The Closed Door in The Island of Doctor Moreau and In Memoriam
In presenting the concept of the closed door, it advocates the very opposite idea that, once, the door was open. With this knowledge there comes a possibility that perhaps a closed door can be opened again, suggesting that there are two sides to a doorway. If this metaphor is continued, the ‘closed door’ can be seen as the boundary, a common theme among 1890’s writers. Both texts – Tennyson’s ‘In Memorium’ and Wells’ The Island of Doctor Moreau –challenge this ‘closed door’ staying as it is. Tennyson’s poetry almost seems as if, through the power of language, he wishes to open this door that separate the living and the dead, himself and Hallam. Wells uses this idea of the ‘closed door’ less philosophically, and more as a metaphor to suggest a permanently open door; this is one that bridges the otherwise separate gap between beast and man, epitomized in Dr Moreau’s vivisection. Whilst each writer explores crossing this boundary through their words, they both fail to realize the responsibility that accompanies their actions. Whether it is reaching for the dead, or attempting to turn beast to man, all actions have consequences. And this is what epitomizes both texts as fiction of the 1890’s; a sense of the progressive yet fatal that comes with opening the door to a new century.
H.G Well’s opening quote presents an image of the ‘closed door’ as physical. Yet, in the context of Tennyson’s poetry, it becomes symbolic of a boundary between past and present. James Spedding suggests Tennyson to be ‘a man always discontented with the Present till it has become the Past, and then he yearns toward it and worships it.’ In Memorium presents an obsession with the boundary between these two binaries. As Spedding suggests, Tennyson can neither exist in content in the present, nor fully reach the ideals of his past. This creates a self-inflicted purgatory as part his grief, enhanced by his physical return to Hallam’s house, mirroring the mental journey he takes in to this past memory:
Dark house, by which once more I stand […]
Doors, where my heart was used to beat
Alongside the suggested metaphor, the spiritual is shown also in a material door, that leads to the dark house. As the speaker is physically unable to pass through the door, Tennyson is unable to fully enter the boundaries of the living. In refusing to fully exist, this almost suggests a willingness to sacrifice his own life in order to drag the past to the present that he is so discontented with. This concept is fostered by the detachment from Tennyson’s mental and physical state. In stating his heart ‘used to beat’ within these boundaries, it suggests that in all other locations, that are not active representations of Hallam’s life, his heart cannot. In this yearning for the past, the narrator also actively rejects the present. He ‘[stands]’, whilst others continue moving through life around him, suggesting an inability to also move emotionally beyond his grief. Therefore, this ‘closed door’ becomes one that Tennyson both yearns to reach back through, yet simultaneously cannot.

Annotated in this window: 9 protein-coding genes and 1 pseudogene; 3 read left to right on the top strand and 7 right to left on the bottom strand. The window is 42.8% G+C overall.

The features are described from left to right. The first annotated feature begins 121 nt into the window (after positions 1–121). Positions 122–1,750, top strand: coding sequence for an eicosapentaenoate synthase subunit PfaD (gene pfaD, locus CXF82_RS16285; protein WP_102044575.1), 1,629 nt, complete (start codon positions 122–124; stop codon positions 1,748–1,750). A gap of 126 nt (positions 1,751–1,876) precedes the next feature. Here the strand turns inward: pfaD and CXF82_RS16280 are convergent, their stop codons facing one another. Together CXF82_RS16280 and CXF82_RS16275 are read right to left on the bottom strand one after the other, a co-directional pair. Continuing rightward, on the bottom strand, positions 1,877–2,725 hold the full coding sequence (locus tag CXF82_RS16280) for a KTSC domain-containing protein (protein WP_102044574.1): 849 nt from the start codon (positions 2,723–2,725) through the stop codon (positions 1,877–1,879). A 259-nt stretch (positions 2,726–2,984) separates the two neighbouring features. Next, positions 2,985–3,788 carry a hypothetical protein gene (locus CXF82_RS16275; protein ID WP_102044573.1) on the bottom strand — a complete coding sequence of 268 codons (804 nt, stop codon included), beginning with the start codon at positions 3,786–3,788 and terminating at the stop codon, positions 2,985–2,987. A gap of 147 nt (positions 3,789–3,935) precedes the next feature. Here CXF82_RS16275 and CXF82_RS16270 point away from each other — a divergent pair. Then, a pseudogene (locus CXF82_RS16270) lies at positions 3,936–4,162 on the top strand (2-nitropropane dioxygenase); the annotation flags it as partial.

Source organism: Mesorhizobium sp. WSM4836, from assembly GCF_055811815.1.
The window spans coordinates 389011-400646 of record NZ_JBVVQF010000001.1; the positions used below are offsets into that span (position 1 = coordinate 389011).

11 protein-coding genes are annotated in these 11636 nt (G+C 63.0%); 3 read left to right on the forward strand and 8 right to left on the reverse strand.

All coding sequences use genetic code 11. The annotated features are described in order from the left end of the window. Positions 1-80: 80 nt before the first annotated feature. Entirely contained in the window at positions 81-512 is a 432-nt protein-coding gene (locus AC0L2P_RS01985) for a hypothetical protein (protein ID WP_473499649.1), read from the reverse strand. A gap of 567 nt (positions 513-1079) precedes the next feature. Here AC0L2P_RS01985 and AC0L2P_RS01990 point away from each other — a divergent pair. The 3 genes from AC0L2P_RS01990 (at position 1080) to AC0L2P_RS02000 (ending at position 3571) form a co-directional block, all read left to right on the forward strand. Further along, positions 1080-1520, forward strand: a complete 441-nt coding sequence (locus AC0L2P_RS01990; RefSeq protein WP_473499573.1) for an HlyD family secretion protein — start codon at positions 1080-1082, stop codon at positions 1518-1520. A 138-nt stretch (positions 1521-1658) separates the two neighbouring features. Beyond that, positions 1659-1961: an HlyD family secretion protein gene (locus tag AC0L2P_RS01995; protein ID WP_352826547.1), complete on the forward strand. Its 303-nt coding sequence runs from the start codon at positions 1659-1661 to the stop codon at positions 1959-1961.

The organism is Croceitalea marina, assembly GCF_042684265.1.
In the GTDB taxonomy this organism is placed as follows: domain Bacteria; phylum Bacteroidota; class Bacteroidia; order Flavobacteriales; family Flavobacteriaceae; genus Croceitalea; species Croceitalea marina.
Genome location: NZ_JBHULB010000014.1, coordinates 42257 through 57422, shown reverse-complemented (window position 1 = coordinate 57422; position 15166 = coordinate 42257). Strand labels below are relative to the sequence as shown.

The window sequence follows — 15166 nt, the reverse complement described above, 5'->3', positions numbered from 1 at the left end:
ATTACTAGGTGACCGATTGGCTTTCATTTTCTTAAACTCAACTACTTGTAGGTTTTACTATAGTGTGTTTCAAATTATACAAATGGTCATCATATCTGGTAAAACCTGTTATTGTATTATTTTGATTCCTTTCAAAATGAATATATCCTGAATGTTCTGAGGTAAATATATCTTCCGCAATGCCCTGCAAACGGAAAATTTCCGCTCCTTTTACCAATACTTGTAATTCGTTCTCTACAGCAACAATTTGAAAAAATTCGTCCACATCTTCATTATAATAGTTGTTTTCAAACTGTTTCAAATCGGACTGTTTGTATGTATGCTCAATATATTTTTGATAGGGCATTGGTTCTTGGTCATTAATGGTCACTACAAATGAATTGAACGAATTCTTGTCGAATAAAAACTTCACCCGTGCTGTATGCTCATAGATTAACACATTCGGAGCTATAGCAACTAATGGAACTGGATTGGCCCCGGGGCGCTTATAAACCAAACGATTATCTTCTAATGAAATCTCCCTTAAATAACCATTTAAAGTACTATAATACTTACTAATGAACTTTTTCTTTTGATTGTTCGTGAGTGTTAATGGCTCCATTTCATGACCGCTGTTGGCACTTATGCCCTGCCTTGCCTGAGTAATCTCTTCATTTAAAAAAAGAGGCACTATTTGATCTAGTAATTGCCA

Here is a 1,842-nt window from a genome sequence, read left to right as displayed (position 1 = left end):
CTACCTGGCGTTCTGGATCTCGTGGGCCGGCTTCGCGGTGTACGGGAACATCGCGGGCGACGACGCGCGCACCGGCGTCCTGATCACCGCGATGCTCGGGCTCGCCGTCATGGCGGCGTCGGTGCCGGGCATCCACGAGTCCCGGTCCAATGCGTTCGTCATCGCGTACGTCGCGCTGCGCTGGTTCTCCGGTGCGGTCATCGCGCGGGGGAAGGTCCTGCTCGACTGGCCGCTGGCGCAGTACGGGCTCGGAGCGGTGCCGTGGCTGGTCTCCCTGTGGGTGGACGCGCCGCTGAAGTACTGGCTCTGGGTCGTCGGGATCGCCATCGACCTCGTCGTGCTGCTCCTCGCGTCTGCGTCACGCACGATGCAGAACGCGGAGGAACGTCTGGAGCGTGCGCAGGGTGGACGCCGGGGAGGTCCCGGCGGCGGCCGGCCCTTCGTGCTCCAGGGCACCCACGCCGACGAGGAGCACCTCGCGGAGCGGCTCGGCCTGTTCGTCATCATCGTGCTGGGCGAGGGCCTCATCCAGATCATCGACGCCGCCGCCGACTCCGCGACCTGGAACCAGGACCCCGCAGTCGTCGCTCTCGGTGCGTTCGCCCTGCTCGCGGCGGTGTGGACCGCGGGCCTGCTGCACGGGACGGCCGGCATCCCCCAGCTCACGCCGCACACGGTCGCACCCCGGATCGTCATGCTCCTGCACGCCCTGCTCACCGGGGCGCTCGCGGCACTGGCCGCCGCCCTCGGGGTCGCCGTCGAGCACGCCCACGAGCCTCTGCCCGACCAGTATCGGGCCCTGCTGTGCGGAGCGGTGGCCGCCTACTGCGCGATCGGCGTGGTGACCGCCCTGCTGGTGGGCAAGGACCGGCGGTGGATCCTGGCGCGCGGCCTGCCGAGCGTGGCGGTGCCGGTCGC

As previously explored, the symbol of the ‘closed door’ is multi-faceted. In H.G. Wells’ fantastical novel, it comes to represent the boundary between beast and human. After centuries of debate, one of the defining features that separate man from animal is language. However, Wells’ science fiction challenges this in suggesting the boundary –in essence, the closed door –between language and communication is not as set as previously portrayed. As Dr Moreau continues his vivisection, the Beast-Folk are introduced to the human language. Yet, as they start to recede, as does their understanding. Can you imagine language, once clear-cut and exact, softening and guttering, losing shape and import, becoming mere lumps of sound again? (Wells, p.93) This ever-developing image presents the reader with a further metaphor; the ‘closed door’ between realism and science fiction is emphasized by the inquisitive. Wells implies that this is a world full of creatures that one can only ‘imagine’; the readers themselves cross a boundary from the realistic to the imaginary in the act of reading. Additionally, this literature alludes to the fear of degeneration. With a new century approaching, this implies the fear that the human language will recede to a beast’s ‘mere lumps of sound’. This fear means that ‘[imagining]’ could fast become reality. One must then consider if language is connected to understanding. Garner suggests that ‘a man cannot think without words’. This implies that one cannot reach the intellectual level of humanity without the ability to form words out loud. Yet, it perhaps also suggests that if a creature, such as Dr Moreau’s beasts, were to speak words, it could achieve this intelligence, and thus become more human. This concept begins to bridge the gap between man and beast, and the door is flung open through these experiments, whether humanity is ready or not. Yet, the degeneration of language to mere ‘softening and guttering’ ‘lumps of sounds’ perhaps suggests otherwise. Moreau has given these creates the ability to speak, but that is all. As beasts, they cannot reason or think independently, and mind remains separate from voice. Therefore, what is seemingly a process that will unite beast and man in understanding only separates them further. Despite Moreau’s best efforts, the door between the animal and human realms remains shut.